ing programs have a responsibility to have in place, or alternatively, to identify faculty-level expertise in somnology and sleep medicine, and ensure availability of these individuals for learners in the residency training program. As a result of the multidisciplinary nature of sleep medicine, interdepartmental sharing of expertise for training should be required in many settings. Clinical experience with diagnosis and management of patients with sleep disorders is preferred to didactic experiences. For this reason, the presence of an institutional sleep disorders clinic, laboratory, or center should be a key component of the educational infrastructure. Exposure of residents to the multidisciplinary nature of sleep evaluation and treatment will best prepare them for roles as primary caregivers, particularly for identification, treatment of simple sleep problems, and triage of more complicated patients to appropriate subspecialists.
Residents should become aware of the general health consequences of sleep disorders, such as the relationship between sleep deprivation and obesity, cardiovascular disease, and behavioral disorders. In addition, subspecialists in internal medicine and pediatric prevention, diagnosis, and treatment should be fully familiar with the sleep-related consequences of chronic disease and incorporate this awareness into their practices and subspecialty fellow training. Providing generalists with sleep-related education would enable them to be competent to care for a substantial number of sleep problems and refer individuals to sleep specialists as needed.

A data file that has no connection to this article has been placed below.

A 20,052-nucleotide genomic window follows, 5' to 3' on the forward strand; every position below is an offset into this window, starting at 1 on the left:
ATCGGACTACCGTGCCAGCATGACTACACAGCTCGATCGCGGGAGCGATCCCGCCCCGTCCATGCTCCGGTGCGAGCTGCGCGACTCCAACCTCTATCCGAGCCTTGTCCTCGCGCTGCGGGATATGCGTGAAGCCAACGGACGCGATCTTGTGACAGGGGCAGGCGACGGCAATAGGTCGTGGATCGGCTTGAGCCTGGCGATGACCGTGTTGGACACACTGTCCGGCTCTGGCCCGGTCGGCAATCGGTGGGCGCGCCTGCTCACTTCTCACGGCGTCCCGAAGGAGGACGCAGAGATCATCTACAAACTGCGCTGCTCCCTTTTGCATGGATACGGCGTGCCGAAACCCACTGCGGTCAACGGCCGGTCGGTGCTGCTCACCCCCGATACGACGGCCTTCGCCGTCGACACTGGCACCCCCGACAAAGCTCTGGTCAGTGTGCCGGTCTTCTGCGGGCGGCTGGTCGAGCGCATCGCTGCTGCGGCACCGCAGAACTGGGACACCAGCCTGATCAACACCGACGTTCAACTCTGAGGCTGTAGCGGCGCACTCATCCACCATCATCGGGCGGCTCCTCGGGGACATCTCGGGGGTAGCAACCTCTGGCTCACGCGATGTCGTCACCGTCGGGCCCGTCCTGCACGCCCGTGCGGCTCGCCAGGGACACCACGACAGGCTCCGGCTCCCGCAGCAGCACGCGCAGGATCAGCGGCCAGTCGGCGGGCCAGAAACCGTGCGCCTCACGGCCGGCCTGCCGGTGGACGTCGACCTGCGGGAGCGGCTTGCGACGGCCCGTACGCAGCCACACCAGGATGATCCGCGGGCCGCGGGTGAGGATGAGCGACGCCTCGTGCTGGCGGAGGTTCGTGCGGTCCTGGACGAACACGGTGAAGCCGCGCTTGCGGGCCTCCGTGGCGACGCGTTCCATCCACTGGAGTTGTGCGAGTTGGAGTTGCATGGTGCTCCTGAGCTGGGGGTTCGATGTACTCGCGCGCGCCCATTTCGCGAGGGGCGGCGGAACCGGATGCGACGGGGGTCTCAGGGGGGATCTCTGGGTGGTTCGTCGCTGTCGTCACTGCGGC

In view of the workforce shortage in the field (see Chapter 7) and the small number of both training programs and individuals enrolled in somnology and or sleep medicine training programs (see below), exposure of residents to this area of medicine will enhance awareness of career opportunities in this discipline and improve clinical care. Thus, the goal of embedding somnology and sleep medicine exposure and experiences in core residency training is to prepare a wide range of individuals to participate as frontline caregivers, and also to ensure that somnology and sleep medicine is visible to learners early in their training process and possibly foster their consideration of somnology or sleep medicine as a career focus. Exposure of residents to discovery and translational research related to sleep medicine might also enhance the attractiveness of the field. Therefore, somnology and sleep medicine investigators should participate, wherever possible, in the residency training process.
Until recently fellowship training programs in sleep medicine were rare, with a small number of academic institutions, hospitals, and other facilities